POLICE have described their response to fan trouble at the Scottish Cup final as "measured, proportionate and professional" as separate probes into the disturbance were confirmed.

Police Scotland said a full criminal investigation into the scenes that marred the end of the game between Rangers and Hibernian is under way, and warned that further arrests are likely in the days to come.

Meanwhile, the Scottish Football Association (SFA) has announced it plans to set up an independent commission to investigate the circumstances that led to the crowd trouble at Hampden Park, Glasgow.

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READ MORE: Scottish FA set up Independent Commission to probe Hampden riots

Hibs have issued a statement condemning the violence on Saturday and said the club will do all it can to support the criminal investigation.

Rangers said players and staff were assaulted as thousands of Hibs supporters flooded on to the pitch following the Edinburgh team's dramatic 3-2 win at Hampden.

Fans of the Glasgow team also made it past stewards on to the pitch, leading to a period of fighting between the two sets of supporters before mounted Police Scotland officers restored order at the national stadium.

So far 11 arrests have been made and police are trawling through CCTV and online footage of the trouble to identify those involved.

Assistant Chief Constable Mark Williams said: "A full criminal investigation is now under way.

"We have a dedicated incident room established in Glasgow and I'd appeal to anyone who has information in relation to criminal behaviour at Hampden on Saturday to contact detectives on 0141 532 5457.

"Although we've made 11 arrests so far, I fully expect more to be made in the coming days as we sift through evidence from CCTV and other video footage and photographic images.

READ MORE: Hibs pledge to do "everything in its power" to find those involved in Hampden violence

"Public safety is our number one priority and the pitch incursion was unacceptable and jeopardised that. Our response was immediate, measured, proportionate and professional. In a short period of time, we deployed mounted officers, public order and conventional officers to separate the opposing supporters."

He added that it is important to reflect on the match and work with the other organisations involved to see if there are any lessons to be learned.

SFA chief executive Stewart Regan said after the match that the incident was an embarrassment to Scottish football.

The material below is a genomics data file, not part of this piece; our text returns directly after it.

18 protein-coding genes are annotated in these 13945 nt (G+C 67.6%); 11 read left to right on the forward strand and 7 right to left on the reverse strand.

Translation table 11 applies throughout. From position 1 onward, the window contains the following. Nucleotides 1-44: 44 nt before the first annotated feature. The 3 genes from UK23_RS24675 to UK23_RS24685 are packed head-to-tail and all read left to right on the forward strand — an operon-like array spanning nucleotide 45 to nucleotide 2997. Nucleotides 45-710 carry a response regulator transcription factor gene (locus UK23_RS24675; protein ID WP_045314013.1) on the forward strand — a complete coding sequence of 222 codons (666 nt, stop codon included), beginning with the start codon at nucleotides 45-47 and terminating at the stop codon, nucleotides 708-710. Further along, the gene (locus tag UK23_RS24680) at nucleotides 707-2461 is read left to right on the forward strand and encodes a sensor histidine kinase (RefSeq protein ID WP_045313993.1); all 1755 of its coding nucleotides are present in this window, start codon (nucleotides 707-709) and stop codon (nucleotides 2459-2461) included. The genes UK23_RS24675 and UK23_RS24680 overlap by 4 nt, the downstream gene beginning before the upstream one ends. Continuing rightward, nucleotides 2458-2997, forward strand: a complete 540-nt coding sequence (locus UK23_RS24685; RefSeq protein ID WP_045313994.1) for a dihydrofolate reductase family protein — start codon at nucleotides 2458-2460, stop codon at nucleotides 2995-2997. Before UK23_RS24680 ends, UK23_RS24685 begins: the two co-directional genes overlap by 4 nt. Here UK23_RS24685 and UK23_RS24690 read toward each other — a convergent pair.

He has promised swift action with the governing body's compliance officer set to launch his own investigation while the independent commission looks into the causes.

In a statement, Mr Regan said: "I would urge all parties involved in the ongoing situation to demonstrate calmness, clarity of thought and responsibility as we proceed towards a satisfactory conclusion.''

The win marked Hibs' first Scottish Cup triumph since 1902. On Sunday, thousands of jubilant fans cheered players as they held aloft the trophy on a parade through Edinburgh.

The club said on Monday it is sorry that a number of supporters invaded the pitch and stressed that it will "co-operate fully with all of the relevant authorities to identify supporters involved in behaviour which tarnishes the good name of Hibernian FC".

HeraldScotland: Police attempt to push back the Hibernian fans at Hampden

Chairman Rod Petrie said: "It is now clear from various sources that supporters being on the pitch at the end of the match led to acts of violence and disorder.

"I condemn and the club condemns all of the violence and unacceptable conduct perpetrated on the pitch and elsewhere and in the margins of the match at Hampden. There is absolutely no place for it in the game of football.

"Hibernian will do all that it can to support the criminal investigations to ensure that those who have transgressed face the consequences of their actions."

READ MORE: Scottish FA set up Independent Commission to probe Hampden riots

One steward was slightly injured but security group G4S said staff did a "good job considering the situation".

The general secretary of the Scottish Police Federation praised the "professional" response of officers.

Calum Steele said it is hard to prevent pitch invasions when thousands of people take part.

He told BBC Radio Scotland: "In their own right they are not a precursor to violence. Recent experience in England has shown that they are a significant display of joy and elation but on this occasion that joy and elation that was enjoyed by many, many thousands was marred by the activities of, I suspect, a few hundred."